The First World War seems to have done for the Brockley coffee boom, with no survivors by 1919. Mrs E. Coudray (perhaps the widow of John?) was now running 111 Tanners Hill with Mrs Ellen Louisa Leaver at 1 Lewisham High Road. A new cofffee room had been opened by George R. Gatland at 67 Pomeroy Street.
Five years later, in 1924, Mrs Coudray was still going strong at at 111 Tanners Hill and Alfred Leaver was now at 1 Lewisham Road. 67 Pomeroy Street was still open, now run by George Pingram, with new local competition just down the road at no. 49 (Thomas Bradley and Mrs Elizabeth Maud).
By 1933, 49 Pomeroy Street had closed, with Pingram still running the coffee room at 67 Pomeroy Street. Florrie Taylor was at 111 Tanners Hill, but other than that there was nothing doing on the local coffee front. I guess coffee might have been available in some other local premises though - the directory now said under 'Coffee Rooms', 'See also Dining Rooms'. 310 Brockley Road - home of the Coffee Palace in 1900 - was now a Dining Room run by Frank Relf. But I am not going to be distracted now into the wider history of cafes and restaurants.
In the middle of the Second World War, 1942 seems to have seen the beginnings of a coffee revival, but at none of the pre-war venues. In New Cross there were coffee rooms at 142 New Cross Road (Mrs Ada Padley) and 29 Clifton Rise (Thomas Yarnton); in Deptford at 10 Childers Street (Reginald Chutter) and 427 Evelyn Street (Louise Gasper). Brockley was crawling back into the coffee world with a coffee room in Mantle Road run by Samuel Clarkon (no number given).
As stated in the previous post, there was a London coffee boom in the 1940s and 50s as new espresso machines were introduced. This pattern seems to have been repeated locally. In New Cross, 142 New Cross Road was still going (now run by Thomas Ball), as was 29 Clifton Rise (still run by Thomas Yarnton). There was also a new coffee room at 253a New Cross Road run by Angelo Borg (Borg is a common Maltese surname). In Deptford there were now coffee rooms in Deptford Market (Mrs M Batholomew); at 41 Deptford Church Street (Mrs Ivy Mitchell) and 192 Deptford Church Street (Charles Frederick Axford); 421 Evelyn Street (Louise Gasper - seemingly moved a few doors down since 1942, unless there was a typographical error); and 19 New King Street (Samuel Judson). Brockley was still a bit subdued on the coffee front, with still only the Mantle Road coffee room (now run by Joseph Stephen Hill).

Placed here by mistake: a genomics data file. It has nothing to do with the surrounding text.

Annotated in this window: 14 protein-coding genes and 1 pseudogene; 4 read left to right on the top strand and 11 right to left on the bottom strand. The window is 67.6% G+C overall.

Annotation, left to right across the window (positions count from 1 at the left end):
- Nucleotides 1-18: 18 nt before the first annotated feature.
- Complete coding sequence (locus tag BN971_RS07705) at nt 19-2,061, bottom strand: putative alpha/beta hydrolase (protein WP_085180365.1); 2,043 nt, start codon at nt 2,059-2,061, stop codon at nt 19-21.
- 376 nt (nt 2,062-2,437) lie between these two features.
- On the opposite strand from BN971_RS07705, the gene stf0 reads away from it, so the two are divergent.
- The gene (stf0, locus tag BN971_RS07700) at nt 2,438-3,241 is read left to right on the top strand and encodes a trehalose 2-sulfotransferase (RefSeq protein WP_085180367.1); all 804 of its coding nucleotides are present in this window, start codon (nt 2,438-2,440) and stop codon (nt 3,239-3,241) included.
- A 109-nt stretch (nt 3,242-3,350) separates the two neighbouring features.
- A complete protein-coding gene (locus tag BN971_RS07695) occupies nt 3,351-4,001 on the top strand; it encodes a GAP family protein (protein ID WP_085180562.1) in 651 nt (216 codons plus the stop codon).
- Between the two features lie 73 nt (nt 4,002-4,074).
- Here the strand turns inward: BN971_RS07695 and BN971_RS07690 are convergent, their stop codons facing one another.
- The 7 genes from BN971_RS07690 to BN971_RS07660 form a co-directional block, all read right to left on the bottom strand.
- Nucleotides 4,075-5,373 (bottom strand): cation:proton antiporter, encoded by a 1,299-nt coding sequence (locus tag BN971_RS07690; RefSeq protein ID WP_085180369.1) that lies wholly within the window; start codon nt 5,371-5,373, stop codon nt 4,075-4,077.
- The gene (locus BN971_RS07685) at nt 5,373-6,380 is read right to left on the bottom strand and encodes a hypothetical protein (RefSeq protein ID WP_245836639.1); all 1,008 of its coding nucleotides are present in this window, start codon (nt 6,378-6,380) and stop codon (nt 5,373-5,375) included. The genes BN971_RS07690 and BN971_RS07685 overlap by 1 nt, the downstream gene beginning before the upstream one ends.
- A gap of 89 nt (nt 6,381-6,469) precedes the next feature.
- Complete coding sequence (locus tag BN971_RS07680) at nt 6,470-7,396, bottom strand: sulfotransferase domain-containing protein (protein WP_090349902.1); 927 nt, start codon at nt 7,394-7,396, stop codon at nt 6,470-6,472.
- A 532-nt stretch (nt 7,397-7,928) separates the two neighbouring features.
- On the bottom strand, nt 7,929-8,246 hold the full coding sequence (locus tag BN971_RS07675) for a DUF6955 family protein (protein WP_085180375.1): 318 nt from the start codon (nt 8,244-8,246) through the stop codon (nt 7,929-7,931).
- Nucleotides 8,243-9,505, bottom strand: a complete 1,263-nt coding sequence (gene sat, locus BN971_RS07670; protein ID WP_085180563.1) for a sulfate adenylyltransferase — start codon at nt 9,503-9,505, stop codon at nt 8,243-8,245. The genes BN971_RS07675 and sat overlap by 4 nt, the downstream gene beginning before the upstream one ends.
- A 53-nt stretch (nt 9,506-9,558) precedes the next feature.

So here's the survey summarised:
This tells us a few things - 1950 was the peak year for coffee in this period; 111 Tanners Hill was the longest established coffee premises (1900-1933, perhaps longer); and Brockley declined as a place for coffee after the First World War, maybe taking nearly a hundred years to recover!